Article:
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Desmond O’Malley was a true statesman who put his country before his party

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Des O'Malley as trade minister in 1991. Picture by John Carlos

Des O'Malley as trade minister in 1991. Picture by John Carlos

Des O'Malley as trade minister in 1991. Picture by John Carlos

Back in the days when Fianna Fáil was in its pomp, as the “natural party of Government”, it was neither profitable nor popular to think for yourself.

One man who found this out, to his party’s cost but his personal credit, was Desmond O’Malley, who has died aged 82.

If a statesman is someone who puts his country before his party then O’Malley’s pedigree could not be purer. He served as minister for justice when the Troubles were at their bleakest. It is known he slept with a revolver under his pillow.

His antipathy to militant republicanism was well known. There is a bitter irony that on the day he died, peace in the North should once again be a subject of concern, this time as yet another showdown looms over the Northern Ireland protocol.

Back when he agreed to become minister for justice in 1970, after being asked by then Taoiseach Jack Lynch, he knew he was taking a hot seat. He had no idea how hot.

On securing his assent, Lynch then told him he was about to sack two leading lights in cabinet.

The defenestration of Charlie Haughey and Neil Blaney, and the subsequent Arms Trial, was one of the most sensational political contretemps of the 20th century in this country. Security became front and centre.

Haughey and Blaney were acquitted but the rancour and recriminations that would follow their dismissals would hang in the air for years to come.

In 1979 when Haughey became leader of Fianna Fáil the “great dividing line” was reached, O’Malley would later write. That was when, as O’Malley saw it, “all the rules and conventions that existed prior to that changed overnight”.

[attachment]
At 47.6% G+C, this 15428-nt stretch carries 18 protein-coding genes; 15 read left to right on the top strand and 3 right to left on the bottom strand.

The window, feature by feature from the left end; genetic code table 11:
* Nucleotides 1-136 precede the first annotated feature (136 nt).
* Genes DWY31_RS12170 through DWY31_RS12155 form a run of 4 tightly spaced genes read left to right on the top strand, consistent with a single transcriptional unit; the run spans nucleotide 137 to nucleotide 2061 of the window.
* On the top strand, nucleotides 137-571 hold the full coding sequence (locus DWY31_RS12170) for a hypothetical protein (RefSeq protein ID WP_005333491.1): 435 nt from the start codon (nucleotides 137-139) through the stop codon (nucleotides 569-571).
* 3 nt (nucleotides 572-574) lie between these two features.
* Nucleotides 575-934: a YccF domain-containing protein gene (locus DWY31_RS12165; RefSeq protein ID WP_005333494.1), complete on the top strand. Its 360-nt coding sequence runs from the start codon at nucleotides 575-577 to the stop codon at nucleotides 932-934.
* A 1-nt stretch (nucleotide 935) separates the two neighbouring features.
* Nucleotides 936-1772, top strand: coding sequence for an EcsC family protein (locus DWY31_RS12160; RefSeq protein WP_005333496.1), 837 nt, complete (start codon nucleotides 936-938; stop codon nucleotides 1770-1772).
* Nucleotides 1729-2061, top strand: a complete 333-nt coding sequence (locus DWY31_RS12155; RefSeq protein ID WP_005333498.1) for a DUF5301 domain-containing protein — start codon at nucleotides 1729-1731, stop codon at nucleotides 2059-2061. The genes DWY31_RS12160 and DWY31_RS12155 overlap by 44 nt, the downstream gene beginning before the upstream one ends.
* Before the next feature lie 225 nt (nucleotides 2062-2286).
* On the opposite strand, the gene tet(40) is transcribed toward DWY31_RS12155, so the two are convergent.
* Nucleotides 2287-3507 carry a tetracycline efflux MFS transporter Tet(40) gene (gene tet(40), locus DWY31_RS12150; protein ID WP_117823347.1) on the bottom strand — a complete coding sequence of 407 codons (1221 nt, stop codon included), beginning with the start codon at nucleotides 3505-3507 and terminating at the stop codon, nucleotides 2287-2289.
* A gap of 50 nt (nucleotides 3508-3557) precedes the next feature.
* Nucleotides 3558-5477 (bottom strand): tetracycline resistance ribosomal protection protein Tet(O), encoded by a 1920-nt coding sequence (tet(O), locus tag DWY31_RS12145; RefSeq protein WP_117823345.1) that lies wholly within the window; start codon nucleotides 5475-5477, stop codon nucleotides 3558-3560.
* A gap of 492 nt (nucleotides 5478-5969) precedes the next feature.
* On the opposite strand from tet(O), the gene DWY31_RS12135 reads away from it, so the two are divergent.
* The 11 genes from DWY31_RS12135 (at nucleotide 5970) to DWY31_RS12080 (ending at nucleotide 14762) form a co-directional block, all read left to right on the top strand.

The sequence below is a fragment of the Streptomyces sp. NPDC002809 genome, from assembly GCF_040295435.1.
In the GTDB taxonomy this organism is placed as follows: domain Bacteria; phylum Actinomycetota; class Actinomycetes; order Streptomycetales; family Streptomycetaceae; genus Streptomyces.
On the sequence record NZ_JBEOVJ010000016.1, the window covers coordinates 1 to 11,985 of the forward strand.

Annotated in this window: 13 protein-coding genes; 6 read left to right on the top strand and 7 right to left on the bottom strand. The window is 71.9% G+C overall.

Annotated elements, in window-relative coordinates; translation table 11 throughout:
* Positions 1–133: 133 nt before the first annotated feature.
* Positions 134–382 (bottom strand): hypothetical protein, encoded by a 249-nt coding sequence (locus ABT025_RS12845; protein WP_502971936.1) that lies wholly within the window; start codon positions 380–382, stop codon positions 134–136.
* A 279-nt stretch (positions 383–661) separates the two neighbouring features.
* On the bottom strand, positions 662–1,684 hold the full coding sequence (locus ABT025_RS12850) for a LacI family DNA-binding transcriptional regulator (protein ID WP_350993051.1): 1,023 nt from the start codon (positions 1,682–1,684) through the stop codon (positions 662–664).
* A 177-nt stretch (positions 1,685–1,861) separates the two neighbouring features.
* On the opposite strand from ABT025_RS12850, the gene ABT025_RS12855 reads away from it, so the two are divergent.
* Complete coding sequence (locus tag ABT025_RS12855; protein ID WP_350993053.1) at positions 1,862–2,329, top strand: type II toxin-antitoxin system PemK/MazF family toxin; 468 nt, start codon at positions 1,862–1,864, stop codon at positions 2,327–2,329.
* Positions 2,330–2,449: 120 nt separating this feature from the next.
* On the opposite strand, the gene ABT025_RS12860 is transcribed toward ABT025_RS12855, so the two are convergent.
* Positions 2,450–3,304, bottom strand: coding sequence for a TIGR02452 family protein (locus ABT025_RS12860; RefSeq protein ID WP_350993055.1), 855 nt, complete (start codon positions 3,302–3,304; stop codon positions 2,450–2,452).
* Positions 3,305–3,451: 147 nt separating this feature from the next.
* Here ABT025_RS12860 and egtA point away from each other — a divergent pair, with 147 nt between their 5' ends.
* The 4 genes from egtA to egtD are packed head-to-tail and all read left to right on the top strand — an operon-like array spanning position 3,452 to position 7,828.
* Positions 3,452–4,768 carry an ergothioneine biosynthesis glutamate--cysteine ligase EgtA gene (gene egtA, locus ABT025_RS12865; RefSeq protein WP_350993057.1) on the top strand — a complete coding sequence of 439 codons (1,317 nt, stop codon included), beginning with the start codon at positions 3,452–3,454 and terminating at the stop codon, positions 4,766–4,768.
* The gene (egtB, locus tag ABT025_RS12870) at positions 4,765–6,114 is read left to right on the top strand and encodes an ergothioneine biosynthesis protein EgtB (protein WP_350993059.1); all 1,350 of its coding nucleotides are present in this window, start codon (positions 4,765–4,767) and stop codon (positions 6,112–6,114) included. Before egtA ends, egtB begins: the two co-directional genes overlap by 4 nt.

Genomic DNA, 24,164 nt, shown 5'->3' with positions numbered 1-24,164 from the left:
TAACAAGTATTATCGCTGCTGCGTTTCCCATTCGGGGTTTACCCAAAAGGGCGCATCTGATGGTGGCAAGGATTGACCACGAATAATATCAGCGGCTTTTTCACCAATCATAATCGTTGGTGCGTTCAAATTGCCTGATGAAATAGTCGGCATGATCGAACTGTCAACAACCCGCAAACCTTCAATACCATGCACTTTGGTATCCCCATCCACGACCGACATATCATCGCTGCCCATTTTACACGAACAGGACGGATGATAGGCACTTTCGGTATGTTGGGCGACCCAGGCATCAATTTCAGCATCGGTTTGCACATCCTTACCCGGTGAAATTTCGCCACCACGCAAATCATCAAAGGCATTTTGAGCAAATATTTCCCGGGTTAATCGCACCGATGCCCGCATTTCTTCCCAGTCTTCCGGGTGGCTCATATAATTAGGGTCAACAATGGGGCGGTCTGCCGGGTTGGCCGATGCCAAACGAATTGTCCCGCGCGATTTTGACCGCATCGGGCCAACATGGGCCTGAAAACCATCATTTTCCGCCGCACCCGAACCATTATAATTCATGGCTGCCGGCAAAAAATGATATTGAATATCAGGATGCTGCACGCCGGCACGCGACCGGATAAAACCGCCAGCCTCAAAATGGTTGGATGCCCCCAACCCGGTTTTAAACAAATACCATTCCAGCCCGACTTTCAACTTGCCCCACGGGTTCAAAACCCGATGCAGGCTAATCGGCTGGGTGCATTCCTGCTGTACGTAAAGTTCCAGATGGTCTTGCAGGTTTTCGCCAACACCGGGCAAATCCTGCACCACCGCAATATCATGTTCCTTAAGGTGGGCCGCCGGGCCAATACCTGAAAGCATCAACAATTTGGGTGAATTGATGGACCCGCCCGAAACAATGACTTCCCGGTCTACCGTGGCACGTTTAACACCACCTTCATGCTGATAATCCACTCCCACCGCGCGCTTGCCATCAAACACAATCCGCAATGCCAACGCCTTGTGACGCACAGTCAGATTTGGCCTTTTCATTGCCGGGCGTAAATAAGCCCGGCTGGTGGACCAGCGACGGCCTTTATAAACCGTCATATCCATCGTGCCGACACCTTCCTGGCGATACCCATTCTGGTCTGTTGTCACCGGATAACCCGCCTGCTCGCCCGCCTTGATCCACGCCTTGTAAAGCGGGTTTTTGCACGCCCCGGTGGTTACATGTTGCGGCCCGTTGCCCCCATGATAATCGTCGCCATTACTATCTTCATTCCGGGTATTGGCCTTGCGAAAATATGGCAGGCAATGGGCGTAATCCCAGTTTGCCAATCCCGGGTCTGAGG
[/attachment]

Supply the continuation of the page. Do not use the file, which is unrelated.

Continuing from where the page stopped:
What separated O’Malley from the crowd was his ability to come through so many crises often bloodied but always unbowed.

Not only did he weather the Arms Crisis but he also found himself taking on all comers in the Beef Tribunal. He would once again find himself in the eye of the storm over the infamous phone-tapping scandal.

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His stubborn refusal to buckle under pressure or to kowtow for personal expediency would result in his ludicrous expulsion from the party, for “conduct unbecoming”, by Mr Haughey.

The two had found themselves in each other’s orbit once too often.

Haughey, when exiting the stage, would grandiosely remark: “I have done the State some service but enough of that.” History’s verdict was more circumspect while O’Malley, always diffident and dignified, would be humbled by the respect he garnered up to the end.

With the founding of the Progressive Democrats he gave physical embodiment to long-stifled democratic ideals.

Somewhat sanctimoniously it would be joked were you to ring the PDs’ HQ, a Limerick voice might be heard at the other end, saying: “Speak after you hear the high moral tone.”

But had that “tone” been better heeded then both Fianna Fáil and the country might have better prospered.


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